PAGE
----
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BWW Review: I COULD USE A DRINK, Garrick Theatre

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A directionless debut, but filled to the brim with pure musical theatre talent.

BWW Review: I COULD USE A DRINK, Garrick Theatre

BWW Review: I COULD USE A DRINK, Garrick Theatre Sometimes theatre shows don't work out. Some can feel like watching a train-wreck in slow motion, and others build a brick wall without any mortar to keep the pieces together. It takes nothing but a slight push for the latter to disintegrate. I Could Use a Drink is a mix of both under director Alex Conder.

Drew Gasparini's song cycle had its West End premiere last night as a filler show on the Garrick stage while the building awaits for their next run. Initially released as a concept album in 2013, it features some very good numbers that would work perfectly as audition songs. But, as a full production, the collection falls short. Very short.

It doesn't take long for the project to reveal itself as directionless, but filled to the brim with pure musical theatre talent. Unfortunately, it comes off as not having a leader, a vision, or a purpose. While the voices in the cast are unquestionably splendid, there are too many issues with its foundations to be a successful staging.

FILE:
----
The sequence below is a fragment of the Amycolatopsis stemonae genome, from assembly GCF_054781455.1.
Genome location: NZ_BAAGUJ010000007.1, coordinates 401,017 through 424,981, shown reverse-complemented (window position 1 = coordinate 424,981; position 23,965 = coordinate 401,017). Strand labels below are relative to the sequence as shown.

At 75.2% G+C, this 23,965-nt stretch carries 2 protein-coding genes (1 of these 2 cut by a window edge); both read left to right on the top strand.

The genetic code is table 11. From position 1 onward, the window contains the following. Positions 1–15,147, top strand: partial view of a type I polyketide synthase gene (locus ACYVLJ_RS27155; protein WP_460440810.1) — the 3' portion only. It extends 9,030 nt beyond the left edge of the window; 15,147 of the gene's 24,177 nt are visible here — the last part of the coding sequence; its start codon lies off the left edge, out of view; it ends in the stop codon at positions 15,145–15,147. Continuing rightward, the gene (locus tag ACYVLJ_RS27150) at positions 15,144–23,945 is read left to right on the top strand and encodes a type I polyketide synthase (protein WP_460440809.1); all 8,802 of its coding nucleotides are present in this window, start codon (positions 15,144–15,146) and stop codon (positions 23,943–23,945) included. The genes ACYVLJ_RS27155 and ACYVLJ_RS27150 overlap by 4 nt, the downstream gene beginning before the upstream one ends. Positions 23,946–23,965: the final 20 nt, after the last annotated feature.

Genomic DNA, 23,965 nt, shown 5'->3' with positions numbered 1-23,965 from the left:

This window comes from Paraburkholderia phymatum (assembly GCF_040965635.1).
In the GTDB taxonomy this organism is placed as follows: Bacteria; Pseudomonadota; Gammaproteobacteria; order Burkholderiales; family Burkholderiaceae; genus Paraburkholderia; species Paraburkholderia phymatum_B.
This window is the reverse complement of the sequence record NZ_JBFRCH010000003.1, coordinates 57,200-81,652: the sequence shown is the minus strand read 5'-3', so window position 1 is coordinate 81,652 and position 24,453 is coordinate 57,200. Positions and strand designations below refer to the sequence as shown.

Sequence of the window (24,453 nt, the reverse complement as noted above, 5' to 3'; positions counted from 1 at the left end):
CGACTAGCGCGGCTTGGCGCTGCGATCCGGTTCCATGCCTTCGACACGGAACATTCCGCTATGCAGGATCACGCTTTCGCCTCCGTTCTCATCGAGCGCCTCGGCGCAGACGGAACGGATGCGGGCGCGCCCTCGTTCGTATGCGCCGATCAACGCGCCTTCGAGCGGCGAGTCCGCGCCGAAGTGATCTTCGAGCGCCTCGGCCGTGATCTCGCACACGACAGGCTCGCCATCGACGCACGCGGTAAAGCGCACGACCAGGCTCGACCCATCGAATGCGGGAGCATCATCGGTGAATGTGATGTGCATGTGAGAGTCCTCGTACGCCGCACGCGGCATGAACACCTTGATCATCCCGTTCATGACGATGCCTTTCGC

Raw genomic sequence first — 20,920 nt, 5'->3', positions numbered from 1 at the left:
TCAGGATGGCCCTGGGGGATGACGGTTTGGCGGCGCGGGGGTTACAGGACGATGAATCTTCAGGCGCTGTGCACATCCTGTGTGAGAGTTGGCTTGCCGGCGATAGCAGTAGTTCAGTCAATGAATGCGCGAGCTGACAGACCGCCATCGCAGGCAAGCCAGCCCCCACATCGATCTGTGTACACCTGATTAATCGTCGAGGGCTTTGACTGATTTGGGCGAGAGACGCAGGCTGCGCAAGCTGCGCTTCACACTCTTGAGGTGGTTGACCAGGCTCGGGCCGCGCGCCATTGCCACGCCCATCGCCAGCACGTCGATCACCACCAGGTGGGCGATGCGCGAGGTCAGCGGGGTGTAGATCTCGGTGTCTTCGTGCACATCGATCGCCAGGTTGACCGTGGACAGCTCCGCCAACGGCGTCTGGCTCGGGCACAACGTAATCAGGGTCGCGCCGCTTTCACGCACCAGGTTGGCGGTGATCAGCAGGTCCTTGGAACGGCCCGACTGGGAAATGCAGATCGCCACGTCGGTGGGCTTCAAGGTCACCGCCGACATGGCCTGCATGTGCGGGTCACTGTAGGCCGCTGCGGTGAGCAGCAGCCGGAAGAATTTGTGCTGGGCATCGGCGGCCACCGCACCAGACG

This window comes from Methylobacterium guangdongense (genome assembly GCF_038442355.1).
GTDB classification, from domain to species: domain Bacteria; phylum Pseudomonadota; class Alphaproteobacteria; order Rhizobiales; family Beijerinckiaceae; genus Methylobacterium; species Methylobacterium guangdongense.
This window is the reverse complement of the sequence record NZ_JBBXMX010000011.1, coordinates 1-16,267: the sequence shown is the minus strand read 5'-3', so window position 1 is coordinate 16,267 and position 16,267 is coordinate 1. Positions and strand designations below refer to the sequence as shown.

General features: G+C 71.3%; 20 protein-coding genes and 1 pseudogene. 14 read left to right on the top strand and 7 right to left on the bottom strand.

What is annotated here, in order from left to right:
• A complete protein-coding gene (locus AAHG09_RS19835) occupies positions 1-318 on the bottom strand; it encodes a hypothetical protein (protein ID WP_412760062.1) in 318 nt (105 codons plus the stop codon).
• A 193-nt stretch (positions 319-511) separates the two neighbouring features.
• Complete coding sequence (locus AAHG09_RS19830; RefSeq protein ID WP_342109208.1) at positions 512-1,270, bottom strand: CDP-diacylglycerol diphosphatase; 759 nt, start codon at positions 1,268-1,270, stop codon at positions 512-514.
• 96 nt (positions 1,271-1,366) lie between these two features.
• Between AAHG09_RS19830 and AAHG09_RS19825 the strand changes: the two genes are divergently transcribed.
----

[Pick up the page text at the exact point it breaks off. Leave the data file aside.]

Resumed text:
The frontal concert-like presentation is limiting in its delivery and prevents the storytelling from flowing from one track to the next. While song cycles usually don't have a real storyline, there is a solid theme throughout and smaller stories can be found. Here, instead, we only have disconnection within the material.

Even the songs that evidently interconnect feel distant and closed off. There is no glue that holds them together, besides the exceptional skills of their performers. It almost looks like a (very expensive) drama school showcase or a talent-show. But it's not, and the production misses the mark by a mile or so.

In all this, there are actors that the Theatreland needs to keep an eye on, like Billy Nevers and Maiya Quansah-Breed. The cast's strengths are on full display, with Gasparini's tunes helping them soar and shine, but so are their weaknesses.

The numbers come one after the other and generally compliment their voices and ranges. However, there's no need to push and force big notes out of a head voice. Not everyone is a belter, and that's okay.

With clearer direction (or at least any at all) and better contextual framing, I Could Use a Drink could have had a favourable West End debut. Given that it was a one off, it's not the end of the world. Onwards and upwards!


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